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New book from a Maine veteran explores the movement to give amnesty to war deserters

Michael Uhl (right) with his wife Susan Connery and dog Jack.
Michael Uhl
Michael Uhl (right) with his wife Susan Connery and dog Jack.

This September will mark 49 years since former President Gerald Ford issued the first partial amnesty to deserters from the Vietnam War, which did not apply to draft evaders who had fled to Canada.

Three years later, in 1977, President Jimmy Carter issued a pardon that included draft evaders.

To defend those Americans who chose not to participate in the war, Michael Uhl — a Vietnam War veteran who lives in Walpole, Maine — co-founded the Safe Return Amnesty Committee.

Now, he tells the story in a new book, Safe Return: Inside the Amnesty Movement for Vietnam War Deserters.

As he told Maine Public's Irwin Gratz, the amnesty movement that emerged in the seventies was anchored to a firm political and moral stance:

This transcript has been lightly edited for clarity:

Uhl: And we felt that the military resistors reflected the class bias of the Vietnam War, that 90% of those of draft age over that 10-year period had not served.

And the 10% of those who did serve, including a smaller percentage of those, like me, who actually were in the war zone, came from the lower strata of the American working class and were overwhelmed and were disproportionately also people of color.

Michael Uhl around the time he served in the Vietnam War.
Michael Uhl
Michael Uhl around the time he served in the Vietnam War.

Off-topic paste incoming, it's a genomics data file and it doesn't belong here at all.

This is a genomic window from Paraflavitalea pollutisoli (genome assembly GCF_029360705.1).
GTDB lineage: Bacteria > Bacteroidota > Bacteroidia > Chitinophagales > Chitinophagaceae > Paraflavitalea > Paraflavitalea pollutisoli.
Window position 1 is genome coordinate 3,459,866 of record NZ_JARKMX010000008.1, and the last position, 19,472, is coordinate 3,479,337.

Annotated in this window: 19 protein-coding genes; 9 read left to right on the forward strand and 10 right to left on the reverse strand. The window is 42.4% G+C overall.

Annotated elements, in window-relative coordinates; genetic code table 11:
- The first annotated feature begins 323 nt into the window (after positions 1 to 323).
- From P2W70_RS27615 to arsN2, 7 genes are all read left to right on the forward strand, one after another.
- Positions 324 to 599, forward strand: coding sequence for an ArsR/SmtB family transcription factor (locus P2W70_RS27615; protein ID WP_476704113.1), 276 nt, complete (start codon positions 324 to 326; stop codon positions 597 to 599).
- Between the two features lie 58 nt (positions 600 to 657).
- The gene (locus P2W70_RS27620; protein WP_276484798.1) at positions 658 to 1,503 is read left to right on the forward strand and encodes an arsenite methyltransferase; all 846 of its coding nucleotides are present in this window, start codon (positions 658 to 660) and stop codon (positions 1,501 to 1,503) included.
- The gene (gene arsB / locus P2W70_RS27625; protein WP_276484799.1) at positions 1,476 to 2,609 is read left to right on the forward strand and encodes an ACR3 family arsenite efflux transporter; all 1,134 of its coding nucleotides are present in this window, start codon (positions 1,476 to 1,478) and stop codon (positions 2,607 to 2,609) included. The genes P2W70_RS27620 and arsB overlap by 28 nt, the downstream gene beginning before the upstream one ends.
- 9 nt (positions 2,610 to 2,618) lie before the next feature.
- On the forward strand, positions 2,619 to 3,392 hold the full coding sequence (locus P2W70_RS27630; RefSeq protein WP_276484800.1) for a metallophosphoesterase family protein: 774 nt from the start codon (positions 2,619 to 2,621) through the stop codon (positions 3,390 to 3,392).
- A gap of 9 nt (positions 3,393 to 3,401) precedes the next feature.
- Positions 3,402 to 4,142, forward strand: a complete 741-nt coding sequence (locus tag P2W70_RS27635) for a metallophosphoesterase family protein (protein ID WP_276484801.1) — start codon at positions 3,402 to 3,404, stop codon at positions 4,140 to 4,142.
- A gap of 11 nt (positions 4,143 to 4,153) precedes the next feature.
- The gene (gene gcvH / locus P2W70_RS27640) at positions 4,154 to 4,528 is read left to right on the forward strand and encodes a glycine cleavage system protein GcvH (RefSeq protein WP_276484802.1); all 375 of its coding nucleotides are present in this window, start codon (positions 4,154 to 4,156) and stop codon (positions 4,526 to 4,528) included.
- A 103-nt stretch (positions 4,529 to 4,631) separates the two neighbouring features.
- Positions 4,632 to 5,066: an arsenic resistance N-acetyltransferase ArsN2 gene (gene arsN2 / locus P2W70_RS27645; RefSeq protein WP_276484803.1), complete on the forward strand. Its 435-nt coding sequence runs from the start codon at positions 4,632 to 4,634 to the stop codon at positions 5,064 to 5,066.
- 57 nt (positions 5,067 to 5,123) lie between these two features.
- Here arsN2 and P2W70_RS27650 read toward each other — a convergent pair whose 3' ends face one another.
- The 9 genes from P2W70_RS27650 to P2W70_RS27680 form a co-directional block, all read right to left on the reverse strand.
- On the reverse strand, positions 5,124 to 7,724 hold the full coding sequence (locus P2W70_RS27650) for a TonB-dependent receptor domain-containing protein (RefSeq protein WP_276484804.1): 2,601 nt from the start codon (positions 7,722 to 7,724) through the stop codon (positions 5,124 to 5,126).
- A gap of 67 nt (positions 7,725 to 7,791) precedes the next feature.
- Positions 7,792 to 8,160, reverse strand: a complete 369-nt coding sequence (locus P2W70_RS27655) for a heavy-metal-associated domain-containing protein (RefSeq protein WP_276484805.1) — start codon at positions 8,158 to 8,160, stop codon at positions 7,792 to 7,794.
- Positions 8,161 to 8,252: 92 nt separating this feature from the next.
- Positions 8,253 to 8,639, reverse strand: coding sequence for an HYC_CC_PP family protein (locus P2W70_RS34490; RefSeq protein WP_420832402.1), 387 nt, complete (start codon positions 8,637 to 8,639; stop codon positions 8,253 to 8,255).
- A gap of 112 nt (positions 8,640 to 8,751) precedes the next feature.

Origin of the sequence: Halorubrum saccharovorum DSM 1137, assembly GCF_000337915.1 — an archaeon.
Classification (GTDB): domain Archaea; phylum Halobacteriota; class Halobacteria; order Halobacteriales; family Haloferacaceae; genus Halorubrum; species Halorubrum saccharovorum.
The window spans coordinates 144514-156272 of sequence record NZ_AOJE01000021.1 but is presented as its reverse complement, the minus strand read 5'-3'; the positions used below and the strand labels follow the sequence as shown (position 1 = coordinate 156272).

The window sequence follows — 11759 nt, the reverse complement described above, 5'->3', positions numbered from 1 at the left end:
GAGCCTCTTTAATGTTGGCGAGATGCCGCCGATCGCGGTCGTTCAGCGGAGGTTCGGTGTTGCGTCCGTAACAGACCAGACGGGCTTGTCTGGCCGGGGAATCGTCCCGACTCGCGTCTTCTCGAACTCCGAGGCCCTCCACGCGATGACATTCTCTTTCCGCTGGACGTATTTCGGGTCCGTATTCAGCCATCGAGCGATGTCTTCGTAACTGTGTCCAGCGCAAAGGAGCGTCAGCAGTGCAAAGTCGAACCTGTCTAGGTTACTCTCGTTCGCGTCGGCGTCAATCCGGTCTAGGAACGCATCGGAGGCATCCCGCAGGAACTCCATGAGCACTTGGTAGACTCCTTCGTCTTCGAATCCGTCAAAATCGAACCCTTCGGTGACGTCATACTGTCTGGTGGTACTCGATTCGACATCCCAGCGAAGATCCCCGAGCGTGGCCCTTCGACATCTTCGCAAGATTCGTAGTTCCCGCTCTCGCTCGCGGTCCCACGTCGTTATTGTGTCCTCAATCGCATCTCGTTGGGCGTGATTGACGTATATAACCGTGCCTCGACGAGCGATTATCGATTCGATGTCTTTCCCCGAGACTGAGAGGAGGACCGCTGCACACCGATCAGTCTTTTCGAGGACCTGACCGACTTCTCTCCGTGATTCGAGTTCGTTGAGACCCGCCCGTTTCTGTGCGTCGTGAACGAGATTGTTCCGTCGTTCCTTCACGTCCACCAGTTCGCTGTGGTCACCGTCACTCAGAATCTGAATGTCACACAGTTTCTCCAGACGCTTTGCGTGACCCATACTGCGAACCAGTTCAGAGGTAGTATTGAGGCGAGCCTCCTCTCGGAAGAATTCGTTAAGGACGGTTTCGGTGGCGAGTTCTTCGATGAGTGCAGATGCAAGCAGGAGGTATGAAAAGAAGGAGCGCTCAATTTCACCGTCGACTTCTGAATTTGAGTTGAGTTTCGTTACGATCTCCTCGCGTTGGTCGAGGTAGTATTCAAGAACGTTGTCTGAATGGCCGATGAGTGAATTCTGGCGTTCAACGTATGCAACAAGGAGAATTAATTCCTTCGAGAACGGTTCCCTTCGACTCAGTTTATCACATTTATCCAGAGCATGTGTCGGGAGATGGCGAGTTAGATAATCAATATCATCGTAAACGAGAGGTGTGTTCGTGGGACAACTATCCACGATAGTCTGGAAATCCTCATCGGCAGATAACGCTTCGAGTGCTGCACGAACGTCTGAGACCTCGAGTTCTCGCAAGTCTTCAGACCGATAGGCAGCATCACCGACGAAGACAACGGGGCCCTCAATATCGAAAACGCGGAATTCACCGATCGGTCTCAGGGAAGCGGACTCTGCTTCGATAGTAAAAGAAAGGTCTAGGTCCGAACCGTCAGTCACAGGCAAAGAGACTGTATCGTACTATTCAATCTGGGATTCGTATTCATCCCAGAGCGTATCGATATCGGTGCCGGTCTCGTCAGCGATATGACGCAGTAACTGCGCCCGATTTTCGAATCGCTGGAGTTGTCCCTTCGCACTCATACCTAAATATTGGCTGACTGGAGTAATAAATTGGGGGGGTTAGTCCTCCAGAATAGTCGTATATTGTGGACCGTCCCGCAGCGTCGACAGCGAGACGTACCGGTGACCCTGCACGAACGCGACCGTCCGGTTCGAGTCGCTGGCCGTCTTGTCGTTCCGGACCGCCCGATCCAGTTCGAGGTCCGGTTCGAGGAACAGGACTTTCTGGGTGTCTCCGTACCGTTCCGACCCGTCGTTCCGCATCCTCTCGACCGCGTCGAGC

Gratz: Russia, of course, also recently saw a flight of young from their country, and the possible military service after the invasion of Ukraine.

While there are parallels here between both cases, there have been extremely high rates of desertion and draft evasion in Russia as there was in the United States. In the United States, there were almost 500,000 cases of desertion between 1963 and 1973. This reflected extremely high level of discontent in the ranks of the armed forces, and the Ukraine war, resistance among Russians is ongoing.

But in the first week, following Putin's call-up of a draft, over 100,000 Russian draft-age men fled, and in the weeks following thousands more fled to Finland, to Armenia and to Turkey, so many so that those countries and most of the countries of Europe, unlike in the Vietnam War, they closed their borders and no country thus far has offered asylum to those draft resistors.

The key here is that the rates of resistance in unpopular wars, do not stir patriotism among those called upon to fight. But still you have the, you know, to go back to the American deserter cases, this question, here's the dilemma.

The opprobrium that's associated with the idea of desertion is extremely high. So here we have a case when the shoe is on the other foot. Americans might be unsympathetic to deserters among our own country people. But when it comes to the Russians, those cases are extremely widely reported and highly praised.

There's another parallel here between these two wars. In fact, if you are the invaded, there's one set of responses. If you're the invader, then it's a different set of responses. If they had been called upon to defend their own countries, then I'm absolutely certain you would not have had these high levels of desertion.